Cattle: Steady-$2 HR Futures: 50-100 HR Live Equiv: $140.47 - .15*
Hogs: $1 HR Futures: Mixed Lean Equiv: $ 71.21 + .24
* based on formula estimating live cattle equivalent of gross packer revenue
** based on formula estimating lean hog equivalent of gross packer revenue
Feedlot business will typically be in prep-mode Monday as both sides focus exclusively on the distribution of new showlists. We expect showlists to be steady to somewhat larger than last week. Asking prices will be slow to develop with producers closely monitoring the board potential. Live and feeder futures should open at least moderately higher supported by greater packer spending on Friday and technical buying interest.
Look for the cash hog trade to launch the new week with bids steady to $1 higher. Market barrow and gilt numbers now seem set to generally contract over the next several months witha reduction in numbers through the end of the month and more significant curtailment as we get deeper into May. Lean futures seem set to open mixed thanks to a slow combination of long liquidation and short-covering.
P[L1] D[0x0] M[300x250] OOP[F] ADUNIT T
|BULL SIDE||BEAR SIDE|
|1)||The cash cattle trade jumped significantly higher on Friday for the first time in nearly a month (i.e., $120 in Kansas, $2 to $3 higher live; mostly $122 in the North, $6 higher basis Nebraska's weighted average). While second quarter fed numbers are scheduled to grow significantly in the weeks ahead, many showlists remain quite green.||1)|| |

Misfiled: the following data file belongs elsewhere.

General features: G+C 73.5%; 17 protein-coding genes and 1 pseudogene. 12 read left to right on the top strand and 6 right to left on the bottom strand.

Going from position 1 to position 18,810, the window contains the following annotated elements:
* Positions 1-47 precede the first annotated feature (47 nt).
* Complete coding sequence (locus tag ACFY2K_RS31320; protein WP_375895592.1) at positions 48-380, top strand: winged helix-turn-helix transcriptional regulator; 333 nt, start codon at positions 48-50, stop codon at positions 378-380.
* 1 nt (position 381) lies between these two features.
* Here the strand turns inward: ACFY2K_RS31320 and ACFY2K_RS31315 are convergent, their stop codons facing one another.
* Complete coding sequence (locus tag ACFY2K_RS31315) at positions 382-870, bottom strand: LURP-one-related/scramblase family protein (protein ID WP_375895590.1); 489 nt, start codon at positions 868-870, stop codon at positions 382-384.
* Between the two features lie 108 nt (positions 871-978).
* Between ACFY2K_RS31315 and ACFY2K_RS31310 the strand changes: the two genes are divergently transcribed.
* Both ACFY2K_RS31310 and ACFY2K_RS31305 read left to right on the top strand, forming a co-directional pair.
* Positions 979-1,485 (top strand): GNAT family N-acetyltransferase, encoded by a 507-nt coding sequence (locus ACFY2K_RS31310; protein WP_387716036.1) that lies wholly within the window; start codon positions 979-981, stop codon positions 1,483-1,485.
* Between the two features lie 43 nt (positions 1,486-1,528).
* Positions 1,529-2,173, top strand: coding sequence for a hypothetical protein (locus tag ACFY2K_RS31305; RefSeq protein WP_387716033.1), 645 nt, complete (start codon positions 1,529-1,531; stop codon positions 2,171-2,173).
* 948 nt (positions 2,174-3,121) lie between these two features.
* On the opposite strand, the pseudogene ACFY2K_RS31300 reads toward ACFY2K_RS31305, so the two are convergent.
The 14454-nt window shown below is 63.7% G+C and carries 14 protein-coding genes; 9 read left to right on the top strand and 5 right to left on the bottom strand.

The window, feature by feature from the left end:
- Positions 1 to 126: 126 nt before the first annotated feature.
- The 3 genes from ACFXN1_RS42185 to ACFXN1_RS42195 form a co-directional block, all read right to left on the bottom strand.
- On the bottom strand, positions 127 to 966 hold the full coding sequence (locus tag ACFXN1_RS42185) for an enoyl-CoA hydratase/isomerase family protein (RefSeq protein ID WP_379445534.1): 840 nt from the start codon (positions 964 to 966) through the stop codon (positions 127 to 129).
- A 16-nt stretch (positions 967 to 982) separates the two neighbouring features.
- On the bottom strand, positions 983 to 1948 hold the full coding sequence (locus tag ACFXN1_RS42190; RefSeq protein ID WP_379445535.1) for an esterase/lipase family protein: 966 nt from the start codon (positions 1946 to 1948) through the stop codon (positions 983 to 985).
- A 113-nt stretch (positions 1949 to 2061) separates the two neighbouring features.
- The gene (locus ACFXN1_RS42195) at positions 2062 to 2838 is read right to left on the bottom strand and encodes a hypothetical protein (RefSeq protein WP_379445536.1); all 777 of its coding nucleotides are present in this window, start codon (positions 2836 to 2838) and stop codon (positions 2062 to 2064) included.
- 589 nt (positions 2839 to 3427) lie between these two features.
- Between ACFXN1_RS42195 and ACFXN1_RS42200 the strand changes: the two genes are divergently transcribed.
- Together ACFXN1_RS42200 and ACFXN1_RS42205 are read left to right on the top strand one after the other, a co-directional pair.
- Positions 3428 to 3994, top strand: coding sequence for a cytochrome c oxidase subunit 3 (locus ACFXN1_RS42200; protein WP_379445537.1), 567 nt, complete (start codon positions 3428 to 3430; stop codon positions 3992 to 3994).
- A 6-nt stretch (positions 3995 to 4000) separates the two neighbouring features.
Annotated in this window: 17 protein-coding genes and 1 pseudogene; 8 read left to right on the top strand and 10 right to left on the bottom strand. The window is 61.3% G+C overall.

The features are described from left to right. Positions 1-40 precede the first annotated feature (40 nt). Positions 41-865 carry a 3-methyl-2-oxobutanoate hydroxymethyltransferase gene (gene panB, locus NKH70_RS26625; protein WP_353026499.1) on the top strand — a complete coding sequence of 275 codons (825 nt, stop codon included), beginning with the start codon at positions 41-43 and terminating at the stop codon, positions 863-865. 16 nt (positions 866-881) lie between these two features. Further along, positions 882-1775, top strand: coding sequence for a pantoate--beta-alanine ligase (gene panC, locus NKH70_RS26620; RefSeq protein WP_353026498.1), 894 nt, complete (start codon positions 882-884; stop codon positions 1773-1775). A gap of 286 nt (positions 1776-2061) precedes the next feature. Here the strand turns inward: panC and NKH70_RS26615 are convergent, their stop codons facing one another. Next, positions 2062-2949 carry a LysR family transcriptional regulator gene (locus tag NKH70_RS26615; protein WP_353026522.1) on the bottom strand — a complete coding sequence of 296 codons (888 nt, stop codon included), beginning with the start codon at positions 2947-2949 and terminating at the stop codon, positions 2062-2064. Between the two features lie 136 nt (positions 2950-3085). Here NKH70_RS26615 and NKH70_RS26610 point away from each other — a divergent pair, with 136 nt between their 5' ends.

Totaling 605,000 cattle last week, federally inspected weekly chain speed should relentlessly climb over the next 30 days, averaging in the 640's by mid-May.
|2)||While unusually cold conditions so far this spring have kept grills stashed well behind snow blowers, no one doubts that the next big move in beef cutouts will be sharply higher.||2)||For the week ending April 10, declines from the long side and continued increases in shorts led to another sharp drop in net-long positions in live cattle futures held by noncommercials (i.e., down 10,100 to 35,000).|
|3)||After steadily averaging over 2.4 million head in March, last week's hog kill dropped to 2.385 million. The seasonal trend going forward is down, until the year's smallest kill is notched this summer.||3)||During the same week, noncommercial traders decreased their net-long position in lean hog futures by 6,700 contracts, now net-short at 3,600.|
The total move of lean hog futures last week was very strong with more than 400-point gains on the May, June and July contracts. Technically, this progress sponsored a shift in the short-term trend to positive.
|4)||With June lean hog futures starting Monday nearly $25 above where April expired on Friday, the big question becomes how much seasonally bullish fundamentalshave already been dialed into the early summer board.|
CATTLE: (USDA/APHIS) -- The United States Department of Agriculture's (USDA) Animal and Plant Health Inspection Service (APHIS) is proposing to update its branding requirements for cattle entering the United States from Mexico. The changes would simplify the branding requirements, making the brands easier to apply and read, reducing errors. They would ensure Mexican cattle are easily identifiable and traceable for the remainder of their lives in the event of a disease detection.